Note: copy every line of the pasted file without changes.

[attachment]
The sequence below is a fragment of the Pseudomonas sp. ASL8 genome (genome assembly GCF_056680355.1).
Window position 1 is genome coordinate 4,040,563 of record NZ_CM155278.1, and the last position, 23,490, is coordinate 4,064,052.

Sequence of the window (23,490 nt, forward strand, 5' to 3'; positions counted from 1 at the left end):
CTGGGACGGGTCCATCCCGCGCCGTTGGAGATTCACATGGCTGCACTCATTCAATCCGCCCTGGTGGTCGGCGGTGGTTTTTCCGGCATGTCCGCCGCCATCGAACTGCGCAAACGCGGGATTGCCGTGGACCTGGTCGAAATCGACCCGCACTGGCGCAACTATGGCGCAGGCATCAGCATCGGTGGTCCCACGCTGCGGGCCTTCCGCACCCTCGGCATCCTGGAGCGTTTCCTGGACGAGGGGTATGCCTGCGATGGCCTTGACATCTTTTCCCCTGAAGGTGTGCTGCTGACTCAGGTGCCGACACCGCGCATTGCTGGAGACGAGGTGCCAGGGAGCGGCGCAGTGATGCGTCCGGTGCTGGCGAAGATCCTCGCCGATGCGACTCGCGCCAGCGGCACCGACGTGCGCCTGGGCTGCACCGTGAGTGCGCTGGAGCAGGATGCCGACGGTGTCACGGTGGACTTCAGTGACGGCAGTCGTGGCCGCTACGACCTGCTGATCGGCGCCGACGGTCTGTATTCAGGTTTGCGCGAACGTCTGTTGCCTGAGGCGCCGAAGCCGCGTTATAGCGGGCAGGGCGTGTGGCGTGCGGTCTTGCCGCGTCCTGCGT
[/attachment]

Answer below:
The sequence below is a fragment of the Pseudomonas sp. ASL8 genome (genome assembly GCF_056680355.1).
Window position 1 is genome coordinate 4,040,563 of record NZ_CM155278.1, and the last position, 23,490, is coordinate 4,064,052.

Sequence of the window (23,490 nt, forward strand, 5' to 3'; positions counted from 1 at the left end):
CTGGGACGGGTCCATCCCGCGCCGTTGGAGATTCACATGGCTGCACTCATTCAATCCGCCCTGGTGGTCGGCGGTGGTTTTTCCGGCATGTCCGCCGCCATCGAACTGCGCAAACGCGGGATTGCCGTGGACCTGGTCGAAATCGACCCGCACTGGCGCAACTATGGCGCAGGCATCAGCATCGGTGGTCCCACGCTGCGGGCCTTCCGCACCCTCGGCATCCTGGAGCGTTTCCTGGACGAGGGGTATGCCTGCGATGGCCTTGACATCTTTTCCCCTGAAGGTGTGCTGCTGACTCAGGTGCCGACACCGCGCATTGCTGGAGACGAGGTGCCAGGGAGCGGCGCAGTGATGCGTCCGGTGCTGGCGAAGATCCTCGCCGATGCGACTCGCGCCAGCGGCACCGACGTGCGCCTGGGCTGCACCGTGAGTGCGCTGGAGCAGGATGCCGACGGTGTCACGGTGGACTTCAGTGACGGCAGTCGTGGCCGCTACGACCTGCTGATCGGCGCCGACGGTCTGTATTCAGGTTTGCGCGAACGTCTGTTGCCTGAGGCGCCGAAGCCGCGTTATAGCGGGCAGGGCGTGTGGCGTGCGGTCTTGCCGCGTCCTGCGT